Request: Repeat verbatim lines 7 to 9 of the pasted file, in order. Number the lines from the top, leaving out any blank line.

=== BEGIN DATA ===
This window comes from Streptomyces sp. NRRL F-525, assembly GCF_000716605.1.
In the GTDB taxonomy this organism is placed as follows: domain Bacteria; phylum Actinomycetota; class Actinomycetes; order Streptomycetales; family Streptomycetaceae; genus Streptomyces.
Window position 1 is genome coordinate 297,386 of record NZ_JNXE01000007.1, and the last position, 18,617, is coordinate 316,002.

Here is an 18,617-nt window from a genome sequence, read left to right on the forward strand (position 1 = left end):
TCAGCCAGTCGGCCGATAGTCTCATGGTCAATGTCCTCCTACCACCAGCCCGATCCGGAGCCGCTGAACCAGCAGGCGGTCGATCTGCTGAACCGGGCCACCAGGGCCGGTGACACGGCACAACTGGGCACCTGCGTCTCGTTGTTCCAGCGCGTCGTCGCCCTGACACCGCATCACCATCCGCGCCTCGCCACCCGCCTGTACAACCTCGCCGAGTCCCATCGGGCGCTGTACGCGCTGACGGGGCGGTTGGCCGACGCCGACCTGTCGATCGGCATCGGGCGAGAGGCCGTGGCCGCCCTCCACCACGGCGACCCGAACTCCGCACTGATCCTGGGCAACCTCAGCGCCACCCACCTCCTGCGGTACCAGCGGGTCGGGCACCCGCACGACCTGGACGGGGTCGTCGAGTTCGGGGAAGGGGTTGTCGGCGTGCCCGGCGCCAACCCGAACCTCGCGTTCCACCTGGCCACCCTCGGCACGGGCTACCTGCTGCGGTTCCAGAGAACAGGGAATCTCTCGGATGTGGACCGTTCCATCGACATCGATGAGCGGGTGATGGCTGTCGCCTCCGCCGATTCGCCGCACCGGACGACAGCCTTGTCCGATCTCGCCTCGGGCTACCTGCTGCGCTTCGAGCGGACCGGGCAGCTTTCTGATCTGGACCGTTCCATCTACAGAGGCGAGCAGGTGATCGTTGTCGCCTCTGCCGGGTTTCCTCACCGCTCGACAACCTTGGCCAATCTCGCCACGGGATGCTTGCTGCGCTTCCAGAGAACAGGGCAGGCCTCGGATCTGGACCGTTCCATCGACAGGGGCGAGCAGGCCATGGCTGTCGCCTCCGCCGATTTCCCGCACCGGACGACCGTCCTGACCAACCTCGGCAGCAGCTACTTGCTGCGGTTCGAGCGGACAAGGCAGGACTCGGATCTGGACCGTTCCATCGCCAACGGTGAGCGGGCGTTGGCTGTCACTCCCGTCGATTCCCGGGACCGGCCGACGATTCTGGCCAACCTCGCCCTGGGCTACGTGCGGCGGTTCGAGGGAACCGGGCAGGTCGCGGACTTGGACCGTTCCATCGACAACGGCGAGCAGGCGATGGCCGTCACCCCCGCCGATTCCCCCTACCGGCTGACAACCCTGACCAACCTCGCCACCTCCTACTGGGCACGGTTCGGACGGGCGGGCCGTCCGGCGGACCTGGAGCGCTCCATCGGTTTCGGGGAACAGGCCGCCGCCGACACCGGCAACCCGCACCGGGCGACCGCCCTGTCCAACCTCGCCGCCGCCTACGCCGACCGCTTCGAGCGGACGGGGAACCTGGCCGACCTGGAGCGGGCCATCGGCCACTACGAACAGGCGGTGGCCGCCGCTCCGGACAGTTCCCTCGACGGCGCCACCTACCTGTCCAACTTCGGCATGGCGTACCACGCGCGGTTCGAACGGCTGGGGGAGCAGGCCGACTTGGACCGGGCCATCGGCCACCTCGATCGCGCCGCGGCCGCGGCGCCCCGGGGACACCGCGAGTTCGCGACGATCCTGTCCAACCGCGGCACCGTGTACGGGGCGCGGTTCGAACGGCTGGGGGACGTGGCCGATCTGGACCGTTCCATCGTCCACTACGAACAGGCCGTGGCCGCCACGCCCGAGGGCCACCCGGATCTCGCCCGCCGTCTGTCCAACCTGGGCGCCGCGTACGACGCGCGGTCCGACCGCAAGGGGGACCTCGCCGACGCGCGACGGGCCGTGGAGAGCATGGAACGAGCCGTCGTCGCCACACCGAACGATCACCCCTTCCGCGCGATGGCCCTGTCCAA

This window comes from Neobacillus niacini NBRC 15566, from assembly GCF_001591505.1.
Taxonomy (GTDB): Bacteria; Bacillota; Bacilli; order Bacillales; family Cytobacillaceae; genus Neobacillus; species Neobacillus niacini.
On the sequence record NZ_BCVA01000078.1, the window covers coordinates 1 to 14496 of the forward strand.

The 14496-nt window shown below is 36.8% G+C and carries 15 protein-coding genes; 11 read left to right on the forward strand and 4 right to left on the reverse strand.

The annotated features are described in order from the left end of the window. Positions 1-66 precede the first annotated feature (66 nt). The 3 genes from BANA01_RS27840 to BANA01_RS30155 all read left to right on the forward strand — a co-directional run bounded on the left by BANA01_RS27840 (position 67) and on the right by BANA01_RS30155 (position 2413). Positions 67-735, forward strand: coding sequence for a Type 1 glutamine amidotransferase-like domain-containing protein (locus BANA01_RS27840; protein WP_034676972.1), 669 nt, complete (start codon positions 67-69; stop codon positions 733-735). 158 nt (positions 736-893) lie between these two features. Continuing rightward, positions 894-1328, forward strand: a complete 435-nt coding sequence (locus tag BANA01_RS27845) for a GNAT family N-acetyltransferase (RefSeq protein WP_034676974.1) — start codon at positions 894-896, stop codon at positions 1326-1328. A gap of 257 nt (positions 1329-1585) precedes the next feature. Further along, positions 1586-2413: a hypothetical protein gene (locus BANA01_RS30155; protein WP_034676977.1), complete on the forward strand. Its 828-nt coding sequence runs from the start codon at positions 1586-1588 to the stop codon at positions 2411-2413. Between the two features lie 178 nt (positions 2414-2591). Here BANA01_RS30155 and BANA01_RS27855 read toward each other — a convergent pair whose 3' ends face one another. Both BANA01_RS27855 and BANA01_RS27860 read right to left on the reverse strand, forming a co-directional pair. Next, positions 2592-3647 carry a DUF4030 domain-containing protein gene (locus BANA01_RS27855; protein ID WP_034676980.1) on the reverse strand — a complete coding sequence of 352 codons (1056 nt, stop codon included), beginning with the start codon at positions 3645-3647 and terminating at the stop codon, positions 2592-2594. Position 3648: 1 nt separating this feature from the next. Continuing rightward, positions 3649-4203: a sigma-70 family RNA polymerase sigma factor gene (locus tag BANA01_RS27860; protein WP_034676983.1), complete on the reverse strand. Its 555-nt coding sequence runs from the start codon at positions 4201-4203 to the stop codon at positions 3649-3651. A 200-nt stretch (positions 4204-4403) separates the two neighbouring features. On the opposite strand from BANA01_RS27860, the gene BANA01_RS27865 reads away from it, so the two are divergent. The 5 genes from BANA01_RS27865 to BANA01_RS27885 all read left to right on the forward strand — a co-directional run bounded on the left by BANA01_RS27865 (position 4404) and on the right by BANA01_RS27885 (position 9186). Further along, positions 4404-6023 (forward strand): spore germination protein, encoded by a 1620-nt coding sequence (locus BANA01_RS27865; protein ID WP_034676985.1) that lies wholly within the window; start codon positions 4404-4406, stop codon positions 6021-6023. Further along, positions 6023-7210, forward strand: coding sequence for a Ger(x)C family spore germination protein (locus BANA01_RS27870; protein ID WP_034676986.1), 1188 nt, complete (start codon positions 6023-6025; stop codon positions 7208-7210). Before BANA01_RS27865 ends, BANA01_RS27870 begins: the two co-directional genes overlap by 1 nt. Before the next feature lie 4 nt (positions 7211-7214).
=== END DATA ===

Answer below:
Taxonomy (GTDB): Bacteria; Bacillota; Bacilli; order Bacillales; family Cytobacillaceae; genus Neobacillus; species Neobacillus niacini.
On the sequence record NZ_BCVA01000078.1, the window covers coordinates 1 to 14496 of the forward strand.

The 14496-nt window shown below is 36.8% G+C and carries 15 protein-coding genes; 11 read left to right on the forward strand and 4 right to left on the reverse strand.